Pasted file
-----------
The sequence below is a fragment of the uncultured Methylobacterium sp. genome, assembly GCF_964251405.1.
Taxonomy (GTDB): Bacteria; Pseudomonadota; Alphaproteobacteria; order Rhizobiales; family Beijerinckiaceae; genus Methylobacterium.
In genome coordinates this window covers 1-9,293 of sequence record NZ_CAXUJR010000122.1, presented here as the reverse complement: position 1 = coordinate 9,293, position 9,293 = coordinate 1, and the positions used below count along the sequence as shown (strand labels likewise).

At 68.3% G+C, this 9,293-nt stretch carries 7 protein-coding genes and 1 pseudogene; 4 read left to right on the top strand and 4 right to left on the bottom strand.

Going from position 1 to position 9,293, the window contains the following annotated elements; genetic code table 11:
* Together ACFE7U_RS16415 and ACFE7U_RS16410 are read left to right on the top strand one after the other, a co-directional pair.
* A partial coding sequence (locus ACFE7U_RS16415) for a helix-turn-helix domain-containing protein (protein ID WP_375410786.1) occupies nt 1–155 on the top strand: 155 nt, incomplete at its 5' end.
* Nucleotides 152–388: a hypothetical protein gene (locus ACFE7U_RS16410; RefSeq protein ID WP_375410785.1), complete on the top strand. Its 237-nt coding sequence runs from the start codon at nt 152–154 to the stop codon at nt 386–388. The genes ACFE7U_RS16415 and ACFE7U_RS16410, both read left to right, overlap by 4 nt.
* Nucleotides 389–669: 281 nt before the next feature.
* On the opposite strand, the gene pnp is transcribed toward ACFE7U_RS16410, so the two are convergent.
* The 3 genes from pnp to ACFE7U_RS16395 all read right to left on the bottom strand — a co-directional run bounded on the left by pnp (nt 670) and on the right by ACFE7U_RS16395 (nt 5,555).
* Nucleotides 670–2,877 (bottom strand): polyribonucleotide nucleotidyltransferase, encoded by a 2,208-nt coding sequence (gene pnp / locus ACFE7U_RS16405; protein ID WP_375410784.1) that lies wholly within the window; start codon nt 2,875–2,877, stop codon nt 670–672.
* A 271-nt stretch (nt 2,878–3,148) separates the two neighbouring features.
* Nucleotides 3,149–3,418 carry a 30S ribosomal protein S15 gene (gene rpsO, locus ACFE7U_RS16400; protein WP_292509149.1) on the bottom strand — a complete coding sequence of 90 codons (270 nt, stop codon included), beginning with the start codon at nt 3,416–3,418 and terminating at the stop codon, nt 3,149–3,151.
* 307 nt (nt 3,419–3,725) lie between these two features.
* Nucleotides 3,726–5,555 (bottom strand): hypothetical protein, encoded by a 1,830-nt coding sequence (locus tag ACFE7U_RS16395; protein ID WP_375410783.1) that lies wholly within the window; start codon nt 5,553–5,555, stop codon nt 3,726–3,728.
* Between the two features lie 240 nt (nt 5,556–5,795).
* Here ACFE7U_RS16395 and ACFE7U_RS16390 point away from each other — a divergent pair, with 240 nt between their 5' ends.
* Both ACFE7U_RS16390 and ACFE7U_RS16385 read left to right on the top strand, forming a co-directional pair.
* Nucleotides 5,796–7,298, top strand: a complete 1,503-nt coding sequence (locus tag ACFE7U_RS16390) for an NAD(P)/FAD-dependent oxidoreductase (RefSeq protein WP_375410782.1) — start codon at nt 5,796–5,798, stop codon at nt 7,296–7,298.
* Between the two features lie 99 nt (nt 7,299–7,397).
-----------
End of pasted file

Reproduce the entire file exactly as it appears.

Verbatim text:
The sequence below is a fragment of the uncultured Methylobacterium sp. genome, assembly GCF_964251405.1.
Taxonomy (GTDB): Bacteria; Pseudomonadota; Alphaproteobacteria; order Rhizobiales; family Beijerinckiaceae; genus Methylobacterium.
In genome coordinates this window covers 1-9,293 of sequence record NZ_CAXUJR010000122.1, presented here as the reverse complement: position 1 = coordinate 9,293, position 9,293 = coordinate 1, and the positions used below count along the sequence as shown (strand labels likewise).

At 68.3% G+C, this 9,293-nt stretch carries 7 protein-coding genes and 1 pseudogene; 4 read left to right on the top strand and 4 right to left on the bottom strand.

Going from position 1 to position 9,293, the window contains the following annotated elements; genetic code table 11:
* Together ACFE7U_RS16415 and ACFE7U_RS16410 are read left to right on the top strand one after the other, a co-directional pair.
* A partial coding sequence (locus ACFE7U_RS16415) for a helix-turn-helix domain-containing protein (protein ID WP_375410786.1) occupies nt 1–155 on the top strand: 155 nt, incomplete at its 5' end.
* Nucleotides 152–388: a hypothetical protein gene (locus ACFE7U_RS16410; RefSeq protein ID WP_375410785.1), complete on the top strand. Its 237-nt coding sequence runs from the start codon at nt 152–154 to the stop codon at nt 386–388. The genes ACFE7U_RS16415 and ACFE7U_RS16410, both read left to right, overlap by 4 nt.
* Nucleotides 389–669: 281 nt before the next feature.
* On the opposite strand, the gene pnp is transcribed toward ACFE7U_RS16410, so the two are convergent.
* The 3 genes from pnp to ACFE7U_RS16395 all read right to left on the bottom strand — a co-directional run bounded on the left by pnp (nt 670) and on the right by ACFE7U_RS16395 (nt 5,555).
* Nucleotides 670–2,877 (bottom strand): polyribonucleotide nucleotidyltransferase, encoded by a 2,208-nt coding sequence (gene pnp / locus ACFE7U_RS16405; protein ID WP_375410784.1) that lies wholly within the window; start codon nt 2,875–2,877, stop codon nt 670–672.
* A 271-nt stretch (nt 2,878–3,148) separates the two neighbouring features.
* Nucleotides 3,149–3,418 carry a 30S ribosomal protein S15 gene (gene rpsO, locus ACFE7U_RS16400; protein WP_292509149.1) on the bottom strand — a complete coding sequence of 90 codons (270 nt, stop codon included), beginning with the start codon at nt 3,416–3,418 and terminating at the stop codon, nt 3,149–3,151.
* 307 nt (nt 3,419–3,725) lie between these two features.
* Nucleotides 3,726–5,555 (bottom strand): hypothetical protein, encoded by a 1,830-nt coding sequence (locus tag ACFE7U_RS16395; protein ID WP_375410783.1) that lies wholly within the window; start codon nt 5,553–5,555, stop codon nt 3,726–3,728.
* Between the two features lie 240 nt (nt 5,556–5,795).
* Here ACFE7U_RS16395 and ACFE7U_RS16390 point away from each other — a divergent pair, with 240 nt between their 5' ends.
* Both ACFE7U_RS16390 and ACFE7U_RS16385 read left to right on the top strand, forming a co-directional pair.
* Nucleotides 5,796–7,298, top strand: a complete 1,503-nt coding sequence (locus tag ACFE7U_RS16390) for an NAD(P)/FAD-dependent oxidoreductase (RefSeq protein WP_375410782.1) — start codon at nt 5,796–5,798, stop codon at nt 7,296–7,298.
* Between the two features lie 99 nt (nt 7,299–7,397).